IDG week 7 – Patterns in International Politics: Dr. Simukai Chigudu

Date(s) - Thursday, March 2, 2017
12:45 pm - 2:00 pm

Seminar Room 3


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Interdisciplinary Discussion Group
Week 7 – Health Security and the International Politics of Zimbabwe’s Cholera Outbreak, 2008-09


In 2008, Zimbabwe was engulfed by a devastating cholera outbreak resulting in an unprecedented 98,000 cases and over 4,000 deaths. Cholera, however, was much more than a health crisis. The disease signified the nadir of Zimbabwe’s catastrophic political and economic meltdown and became the subject of significant international attention. In this talk, I examine the political discourses surrounding cholera and I demonstrate the ways in which the outbreak was framed as a global ‘health security’ concern. The key debate that I speak to in this talk centres on the question: does the security framing of epidemics actually improve or diminish international attempts to govern them more effectively? This is a pattern widely seen in the international politics of epidemics from SARS to H1N1 to Ebola. I argue that the securitization of the cholera epidemic actually hampered rather than bolstered political and global health responses to the outbreak. I use this case study to evaluate the conceptual and normative value and limitations of the ubiquitous ‘health security’ frame in global health governance.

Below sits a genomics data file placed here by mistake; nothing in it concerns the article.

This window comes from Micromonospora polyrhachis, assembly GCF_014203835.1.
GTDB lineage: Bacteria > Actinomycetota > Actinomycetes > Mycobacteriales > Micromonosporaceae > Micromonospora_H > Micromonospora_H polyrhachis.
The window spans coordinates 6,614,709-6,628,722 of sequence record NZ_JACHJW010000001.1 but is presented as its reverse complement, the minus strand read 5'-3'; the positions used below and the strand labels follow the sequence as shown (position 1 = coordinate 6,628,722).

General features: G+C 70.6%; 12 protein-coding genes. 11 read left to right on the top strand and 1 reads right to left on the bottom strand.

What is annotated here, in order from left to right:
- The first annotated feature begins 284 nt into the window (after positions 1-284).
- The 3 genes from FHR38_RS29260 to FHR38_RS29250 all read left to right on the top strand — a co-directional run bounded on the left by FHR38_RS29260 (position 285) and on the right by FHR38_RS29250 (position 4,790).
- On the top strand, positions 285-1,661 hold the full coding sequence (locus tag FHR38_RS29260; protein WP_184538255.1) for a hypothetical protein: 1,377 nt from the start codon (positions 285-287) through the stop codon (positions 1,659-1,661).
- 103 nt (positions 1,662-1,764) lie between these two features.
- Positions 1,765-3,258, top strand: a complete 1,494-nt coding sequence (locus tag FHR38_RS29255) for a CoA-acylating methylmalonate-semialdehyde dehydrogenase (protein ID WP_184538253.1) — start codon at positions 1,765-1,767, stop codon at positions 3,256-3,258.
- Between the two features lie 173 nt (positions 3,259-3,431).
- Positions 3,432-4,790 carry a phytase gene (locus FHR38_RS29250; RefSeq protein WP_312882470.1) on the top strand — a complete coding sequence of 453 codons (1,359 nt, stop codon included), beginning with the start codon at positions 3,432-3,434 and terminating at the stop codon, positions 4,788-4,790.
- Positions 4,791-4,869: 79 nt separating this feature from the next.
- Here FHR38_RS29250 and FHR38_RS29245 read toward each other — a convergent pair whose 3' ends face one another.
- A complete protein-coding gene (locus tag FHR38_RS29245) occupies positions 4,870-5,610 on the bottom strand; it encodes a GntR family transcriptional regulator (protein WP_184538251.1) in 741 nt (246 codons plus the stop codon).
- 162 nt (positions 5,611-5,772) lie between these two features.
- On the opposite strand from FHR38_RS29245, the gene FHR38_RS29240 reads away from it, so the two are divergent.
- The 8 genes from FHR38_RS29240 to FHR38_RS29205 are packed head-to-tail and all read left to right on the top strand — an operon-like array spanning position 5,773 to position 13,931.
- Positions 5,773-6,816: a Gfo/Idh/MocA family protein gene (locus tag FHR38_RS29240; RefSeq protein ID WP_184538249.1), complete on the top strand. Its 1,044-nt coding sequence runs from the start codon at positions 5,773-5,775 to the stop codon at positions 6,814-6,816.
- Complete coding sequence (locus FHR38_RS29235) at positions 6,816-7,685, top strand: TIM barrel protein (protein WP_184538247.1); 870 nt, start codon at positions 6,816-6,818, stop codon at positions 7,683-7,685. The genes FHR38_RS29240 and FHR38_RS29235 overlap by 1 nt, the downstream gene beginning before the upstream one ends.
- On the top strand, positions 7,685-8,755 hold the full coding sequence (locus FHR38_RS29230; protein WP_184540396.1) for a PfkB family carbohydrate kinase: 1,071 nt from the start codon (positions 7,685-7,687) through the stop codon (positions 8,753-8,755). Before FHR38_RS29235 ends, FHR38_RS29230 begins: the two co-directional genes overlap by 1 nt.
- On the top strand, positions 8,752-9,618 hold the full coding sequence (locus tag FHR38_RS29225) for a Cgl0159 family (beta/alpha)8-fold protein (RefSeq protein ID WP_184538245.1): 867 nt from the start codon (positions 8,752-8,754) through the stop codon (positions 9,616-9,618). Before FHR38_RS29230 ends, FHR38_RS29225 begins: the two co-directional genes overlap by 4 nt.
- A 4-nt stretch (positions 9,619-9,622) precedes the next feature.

Simukai Chigudu is a DPhil Candidate in International Development at the Oxford Department of International Development. He has an electric academic background having received training in medicine, public health, African studies and international development. He has previously worked and conducted research in South Africa, Tanzania, The Gambia, Uganda, and Zimbabwe. Before beginning his doctoral studies, he worked as a medical doctor in the UK’s NHS.


Free sandwich lunch, tea and coffee are offered by the college. To reserve a spot, or to request special dietary options, email

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